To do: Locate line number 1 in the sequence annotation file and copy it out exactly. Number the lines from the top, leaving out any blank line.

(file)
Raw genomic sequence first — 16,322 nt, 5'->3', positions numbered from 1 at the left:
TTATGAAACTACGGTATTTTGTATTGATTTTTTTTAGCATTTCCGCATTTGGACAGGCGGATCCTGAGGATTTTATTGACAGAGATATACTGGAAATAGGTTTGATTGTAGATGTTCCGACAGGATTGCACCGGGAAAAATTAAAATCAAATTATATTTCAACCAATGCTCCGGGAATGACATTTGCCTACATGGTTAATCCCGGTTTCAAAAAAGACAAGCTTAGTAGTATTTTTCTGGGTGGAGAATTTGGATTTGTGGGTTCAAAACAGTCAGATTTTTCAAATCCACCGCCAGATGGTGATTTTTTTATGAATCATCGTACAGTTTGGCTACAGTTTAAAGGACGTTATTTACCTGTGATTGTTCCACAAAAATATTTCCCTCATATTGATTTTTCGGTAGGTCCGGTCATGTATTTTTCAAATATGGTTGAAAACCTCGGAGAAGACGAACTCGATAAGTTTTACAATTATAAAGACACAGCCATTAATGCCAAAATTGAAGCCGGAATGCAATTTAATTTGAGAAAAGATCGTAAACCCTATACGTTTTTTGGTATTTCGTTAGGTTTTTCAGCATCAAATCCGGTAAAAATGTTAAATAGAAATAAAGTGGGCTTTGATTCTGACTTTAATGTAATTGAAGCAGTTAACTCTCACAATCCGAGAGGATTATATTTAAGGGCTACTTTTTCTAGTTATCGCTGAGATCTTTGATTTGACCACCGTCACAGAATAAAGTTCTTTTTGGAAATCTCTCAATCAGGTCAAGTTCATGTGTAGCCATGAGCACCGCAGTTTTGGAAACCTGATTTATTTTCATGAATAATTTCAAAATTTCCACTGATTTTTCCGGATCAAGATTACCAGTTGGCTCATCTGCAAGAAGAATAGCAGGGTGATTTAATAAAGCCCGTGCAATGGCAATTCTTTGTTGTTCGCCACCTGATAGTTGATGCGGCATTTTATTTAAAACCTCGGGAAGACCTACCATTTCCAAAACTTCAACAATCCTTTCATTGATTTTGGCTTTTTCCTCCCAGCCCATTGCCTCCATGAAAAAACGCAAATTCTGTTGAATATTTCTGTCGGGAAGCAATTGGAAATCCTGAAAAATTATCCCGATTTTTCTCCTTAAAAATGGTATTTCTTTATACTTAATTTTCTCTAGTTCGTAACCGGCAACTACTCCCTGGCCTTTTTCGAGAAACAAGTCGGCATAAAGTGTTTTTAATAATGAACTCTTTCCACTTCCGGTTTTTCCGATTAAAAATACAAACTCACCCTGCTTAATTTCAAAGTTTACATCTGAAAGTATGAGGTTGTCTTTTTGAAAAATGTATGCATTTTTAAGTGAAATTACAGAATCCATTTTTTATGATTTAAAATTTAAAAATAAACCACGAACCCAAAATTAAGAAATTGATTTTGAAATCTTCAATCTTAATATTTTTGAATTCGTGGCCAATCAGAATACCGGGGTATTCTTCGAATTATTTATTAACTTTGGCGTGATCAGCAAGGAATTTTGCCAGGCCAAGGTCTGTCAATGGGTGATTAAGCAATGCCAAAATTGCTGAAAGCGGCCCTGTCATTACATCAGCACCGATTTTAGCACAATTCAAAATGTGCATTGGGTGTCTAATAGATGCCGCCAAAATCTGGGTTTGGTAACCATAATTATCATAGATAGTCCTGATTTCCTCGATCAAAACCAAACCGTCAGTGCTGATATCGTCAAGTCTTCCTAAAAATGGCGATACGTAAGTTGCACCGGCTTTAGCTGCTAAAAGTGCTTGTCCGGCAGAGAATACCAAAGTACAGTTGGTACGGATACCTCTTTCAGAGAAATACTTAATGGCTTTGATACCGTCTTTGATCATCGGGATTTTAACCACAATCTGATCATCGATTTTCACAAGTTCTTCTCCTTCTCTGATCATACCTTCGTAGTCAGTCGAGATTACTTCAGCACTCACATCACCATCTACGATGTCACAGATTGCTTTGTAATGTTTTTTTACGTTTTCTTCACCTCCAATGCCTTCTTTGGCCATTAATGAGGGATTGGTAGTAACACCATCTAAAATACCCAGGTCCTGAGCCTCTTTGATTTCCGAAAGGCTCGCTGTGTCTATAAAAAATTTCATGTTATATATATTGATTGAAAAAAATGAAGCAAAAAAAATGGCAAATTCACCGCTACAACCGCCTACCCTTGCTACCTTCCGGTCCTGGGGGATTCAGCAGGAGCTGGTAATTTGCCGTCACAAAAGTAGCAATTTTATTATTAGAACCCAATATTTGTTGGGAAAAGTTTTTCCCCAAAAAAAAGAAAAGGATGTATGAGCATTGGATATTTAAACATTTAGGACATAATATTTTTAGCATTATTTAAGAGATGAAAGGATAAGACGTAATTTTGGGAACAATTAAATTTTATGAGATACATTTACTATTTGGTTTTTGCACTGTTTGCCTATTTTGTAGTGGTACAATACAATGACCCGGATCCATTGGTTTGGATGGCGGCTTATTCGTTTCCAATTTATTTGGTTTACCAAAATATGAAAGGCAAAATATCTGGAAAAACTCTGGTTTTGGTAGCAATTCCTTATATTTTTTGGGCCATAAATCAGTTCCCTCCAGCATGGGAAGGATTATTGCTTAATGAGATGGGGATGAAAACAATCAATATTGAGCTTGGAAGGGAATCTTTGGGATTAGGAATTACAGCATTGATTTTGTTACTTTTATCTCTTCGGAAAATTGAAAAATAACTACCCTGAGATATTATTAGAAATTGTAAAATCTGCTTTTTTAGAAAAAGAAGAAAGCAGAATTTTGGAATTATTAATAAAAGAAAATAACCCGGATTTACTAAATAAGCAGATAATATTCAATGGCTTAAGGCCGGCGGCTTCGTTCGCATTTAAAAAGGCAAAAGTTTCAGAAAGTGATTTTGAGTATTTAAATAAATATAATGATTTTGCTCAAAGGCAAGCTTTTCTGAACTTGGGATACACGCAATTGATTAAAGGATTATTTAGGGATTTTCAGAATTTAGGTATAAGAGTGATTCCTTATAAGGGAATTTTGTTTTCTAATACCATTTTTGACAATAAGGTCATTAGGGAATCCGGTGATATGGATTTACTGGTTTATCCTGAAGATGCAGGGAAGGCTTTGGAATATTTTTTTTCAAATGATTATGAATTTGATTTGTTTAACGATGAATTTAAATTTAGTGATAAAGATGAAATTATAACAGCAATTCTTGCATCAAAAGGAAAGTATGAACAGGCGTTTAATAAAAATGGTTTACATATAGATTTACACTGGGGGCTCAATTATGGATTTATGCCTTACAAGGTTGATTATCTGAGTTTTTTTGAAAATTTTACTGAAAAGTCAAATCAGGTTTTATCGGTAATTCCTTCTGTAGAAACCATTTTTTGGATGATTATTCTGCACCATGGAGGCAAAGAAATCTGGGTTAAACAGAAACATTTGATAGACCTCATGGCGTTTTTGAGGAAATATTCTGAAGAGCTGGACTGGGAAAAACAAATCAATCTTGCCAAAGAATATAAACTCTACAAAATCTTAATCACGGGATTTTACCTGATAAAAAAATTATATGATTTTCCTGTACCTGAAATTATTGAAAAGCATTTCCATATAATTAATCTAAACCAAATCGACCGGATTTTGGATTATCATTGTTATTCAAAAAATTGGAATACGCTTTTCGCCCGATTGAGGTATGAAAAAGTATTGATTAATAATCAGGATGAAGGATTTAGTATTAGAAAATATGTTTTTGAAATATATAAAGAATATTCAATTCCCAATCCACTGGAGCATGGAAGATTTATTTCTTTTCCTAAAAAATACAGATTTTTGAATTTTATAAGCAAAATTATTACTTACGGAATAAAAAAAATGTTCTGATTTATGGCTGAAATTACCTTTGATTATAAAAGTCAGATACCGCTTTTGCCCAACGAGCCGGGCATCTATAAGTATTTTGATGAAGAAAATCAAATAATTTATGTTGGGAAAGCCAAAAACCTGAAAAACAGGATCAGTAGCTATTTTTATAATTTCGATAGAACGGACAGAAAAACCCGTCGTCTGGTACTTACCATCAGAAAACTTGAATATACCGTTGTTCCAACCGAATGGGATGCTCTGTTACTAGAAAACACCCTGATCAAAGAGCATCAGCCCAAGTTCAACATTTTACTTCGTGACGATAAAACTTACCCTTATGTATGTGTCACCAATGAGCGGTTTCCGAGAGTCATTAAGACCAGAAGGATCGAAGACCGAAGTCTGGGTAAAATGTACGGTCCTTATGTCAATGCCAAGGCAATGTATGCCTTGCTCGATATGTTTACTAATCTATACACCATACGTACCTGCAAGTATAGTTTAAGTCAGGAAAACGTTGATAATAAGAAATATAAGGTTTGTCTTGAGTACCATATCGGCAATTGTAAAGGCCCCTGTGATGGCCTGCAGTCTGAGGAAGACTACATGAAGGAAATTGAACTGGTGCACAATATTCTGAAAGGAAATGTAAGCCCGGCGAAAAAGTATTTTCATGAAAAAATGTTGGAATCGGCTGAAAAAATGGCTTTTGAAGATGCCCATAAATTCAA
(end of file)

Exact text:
Raw genomic sequence first — 16,322 nt, 5'->3', positions numbered from 1 at the left: